All year long, Old Barn Self-Storage in Grass Valley is “Happy.” Happy Cow, Happy Graduates and Happy Father’s Day are among the latest things to be glad about.
It’s more than an amusing view offered to 25,000 motorists each day from the prominent hill along Highway 20/49.
It’s more like a life view, owners say. Since the locally owned company started partnering with western Nevada County schools, students and teachers are happy, too, with art competitions and electronic waste fundraisers that benefit local education.
In June, Union Hill School, just east of Grass Valley, is benefiting from Old Barn’s monthly collection of unwanted computers, monitors, printers, cell phones, radios and other electronic junk. Take your e-waste from 9:30 a.m. to 5:30 p.m. to the self-storage office at 175 Spring Hill Drive, off Idaho-Maryland Road.
Union Hill is among 29 nonprofit and educational groups Old Barn has partnered with for the monthly e-waste collection or for the Happy Art Contest, said Stephen R. DeSena, of Nevada City. (DeSena is managing partner and developer of the facility, which is owned by a group of Grass Valley and Nevada City residents.)
These two types of partnerships keep Old Barn an active part of the community, said DeSena, a Realtor who has lived and worked in western Nevada County for more than 45 years.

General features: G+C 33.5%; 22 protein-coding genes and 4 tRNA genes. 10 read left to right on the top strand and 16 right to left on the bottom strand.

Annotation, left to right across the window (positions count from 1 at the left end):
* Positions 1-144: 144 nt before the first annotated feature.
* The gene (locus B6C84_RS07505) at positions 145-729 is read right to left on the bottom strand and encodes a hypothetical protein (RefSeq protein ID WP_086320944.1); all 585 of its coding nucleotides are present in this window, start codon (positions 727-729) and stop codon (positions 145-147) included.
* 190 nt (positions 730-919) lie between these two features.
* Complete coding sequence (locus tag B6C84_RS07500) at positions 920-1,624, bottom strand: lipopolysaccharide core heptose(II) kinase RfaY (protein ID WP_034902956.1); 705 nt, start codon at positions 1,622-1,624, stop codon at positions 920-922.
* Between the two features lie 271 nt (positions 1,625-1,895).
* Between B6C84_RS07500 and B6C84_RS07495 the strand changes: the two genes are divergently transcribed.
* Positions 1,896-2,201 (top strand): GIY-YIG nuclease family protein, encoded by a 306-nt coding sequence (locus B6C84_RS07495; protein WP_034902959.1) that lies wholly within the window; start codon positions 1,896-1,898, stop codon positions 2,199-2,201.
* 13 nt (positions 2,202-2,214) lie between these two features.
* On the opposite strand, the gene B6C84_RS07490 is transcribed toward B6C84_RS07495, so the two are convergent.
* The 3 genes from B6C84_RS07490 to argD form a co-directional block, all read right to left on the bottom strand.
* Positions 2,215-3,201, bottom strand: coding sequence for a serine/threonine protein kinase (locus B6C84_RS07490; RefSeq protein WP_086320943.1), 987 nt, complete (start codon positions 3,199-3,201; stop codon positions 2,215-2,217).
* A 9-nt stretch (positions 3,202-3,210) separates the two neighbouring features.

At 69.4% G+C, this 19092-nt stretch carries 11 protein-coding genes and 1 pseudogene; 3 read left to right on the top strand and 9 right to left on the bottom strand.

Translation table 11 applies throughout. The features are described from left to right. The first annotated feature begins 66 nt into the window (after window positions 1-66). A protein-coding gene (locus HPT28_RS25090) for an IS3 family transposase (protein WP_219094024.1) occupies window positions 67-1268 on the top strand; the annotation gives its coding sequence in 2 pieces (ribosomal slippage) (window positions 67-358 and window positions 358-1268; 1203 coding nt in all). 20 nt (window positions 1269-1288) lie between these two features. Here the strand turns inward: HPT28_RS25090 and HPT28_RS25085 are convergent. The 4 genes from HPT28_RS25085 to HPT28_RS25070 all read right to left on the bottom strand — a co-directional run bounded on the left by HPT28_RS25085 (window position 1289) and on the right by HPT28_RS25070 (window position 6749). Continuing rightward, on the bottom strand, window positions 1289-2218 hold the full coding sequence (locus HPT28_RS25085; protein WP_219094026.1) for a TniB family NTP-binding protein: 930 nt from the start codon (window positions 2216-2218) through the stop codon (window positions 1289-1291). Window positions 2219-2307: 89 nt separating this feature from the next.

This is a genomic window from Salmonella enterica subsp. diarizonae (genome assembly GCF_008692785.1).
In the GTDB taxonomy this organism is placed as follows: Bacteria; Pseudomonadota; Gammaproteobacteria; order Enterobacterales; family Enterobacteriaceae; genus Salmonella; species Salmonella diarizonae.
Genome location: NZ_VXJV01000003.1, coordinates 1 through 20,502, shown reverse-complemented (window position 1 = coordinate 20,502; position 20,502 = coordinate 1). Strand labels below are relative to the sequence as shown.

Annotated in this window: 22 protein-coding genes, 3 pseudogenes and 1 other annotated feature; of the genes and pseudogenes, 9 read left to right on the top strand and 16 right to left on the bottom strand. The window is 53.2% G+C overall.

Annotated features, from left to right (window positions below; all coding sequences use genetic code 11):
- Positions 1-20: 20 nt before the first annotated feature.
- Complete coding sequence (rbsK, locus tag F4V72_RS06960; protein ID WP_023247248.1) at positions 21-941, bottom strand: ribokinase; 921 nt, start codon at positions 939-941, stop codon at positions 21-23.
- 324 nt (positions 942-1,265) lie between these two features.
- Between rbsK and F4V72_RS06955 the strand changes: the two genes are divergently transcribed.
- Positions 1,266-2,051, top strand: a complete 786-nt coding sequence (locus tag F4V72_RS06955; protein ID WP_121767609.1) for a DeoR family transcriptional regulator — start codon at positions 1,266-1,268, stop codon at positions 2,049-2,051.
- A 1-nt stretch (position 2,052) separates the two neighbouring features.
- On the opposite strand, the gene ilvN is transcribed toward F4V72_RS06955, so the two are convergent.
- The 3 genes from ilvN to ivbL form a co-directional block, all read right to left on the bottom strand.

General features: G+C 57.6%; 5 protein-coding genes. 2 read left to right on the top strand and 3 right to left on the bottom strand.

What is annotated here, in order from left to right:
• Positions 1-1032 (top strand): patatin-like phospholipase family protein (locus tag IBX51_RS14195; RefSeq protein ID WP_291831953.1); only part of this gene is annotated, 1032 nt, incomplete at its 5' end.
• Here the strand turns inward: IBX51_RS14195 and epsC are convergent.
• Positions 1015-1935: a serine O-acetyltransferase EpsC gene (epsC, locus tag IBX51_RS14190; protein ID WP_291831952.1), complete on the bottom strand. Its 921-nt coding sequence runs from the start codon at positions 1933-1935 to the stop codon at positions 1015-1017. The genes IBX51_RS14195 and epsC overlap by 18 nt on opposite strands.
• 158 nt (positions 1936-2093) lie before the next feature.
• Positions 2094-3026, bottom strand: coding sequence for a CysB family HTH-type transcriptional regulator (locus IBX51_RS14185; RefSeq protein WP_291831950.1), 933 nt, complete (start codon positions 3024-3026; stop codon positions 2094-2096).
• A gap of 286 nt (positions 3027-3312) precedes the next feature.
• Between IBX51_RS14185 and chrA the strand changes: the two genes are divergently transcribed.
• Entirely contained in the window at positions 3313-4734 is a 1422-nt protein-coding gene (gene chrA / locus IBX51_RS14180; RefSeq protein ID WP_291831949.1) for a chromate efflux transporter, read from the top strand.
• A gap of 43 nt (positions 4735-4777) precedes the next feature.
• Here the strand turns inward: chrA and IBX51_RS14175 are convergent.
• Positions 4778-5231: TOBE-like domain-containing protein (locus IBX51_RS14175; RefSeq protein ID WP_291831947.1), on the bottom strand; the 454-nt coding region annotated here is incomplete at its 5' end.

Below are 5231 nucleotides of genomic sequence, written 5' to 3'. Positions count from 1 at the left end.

“Union Hill was among the first schools to respond … to our Happy Art Contest. They’ve supported us, and we’re glad to support them with this e-waste drive,” DeSena added.
The art partnership with Union Hill started last year, said Pupil-Personnel Secretary Pam Torkman.
“A couple teachers had students do art for it,” Torkman said.
Several Union Hill students won cash prizes, and the first-place winner’s teacher earned $200 for classroom supplies.
The top drawings were enlarged and placed on the hill, including “April showers” and “May flowers,” said onsite manager Lew Aebersold. The visual messages, paired with the “Happy” sign, offer an uplifting message to commuters.
Then, Old Barn offered the school a spot in its rotating e-waste collection program, which raises about $200 to $300 each month for the participating nonprofit group.
“All we have to do is publicize it,” Torkman said. “How great is that?”
Aebersold collects the donated materials in a storage locker, then calls international SIMS Recycling Solutions, with a facility in Roseville, to fetch the junk.
“They crush it, separate it; everything is used,” he said. Donors “don’t have to do anything.”
Union Hill leaders plan to use their earnings on something to benefit students directly, such as field trips or assemblies, Torkman said.
“Everybody’s happy,” Aebersold concluded.
Grass Valley resident and freelance writer Trina Kleist may be reached at email@example.com or 530-575-6132.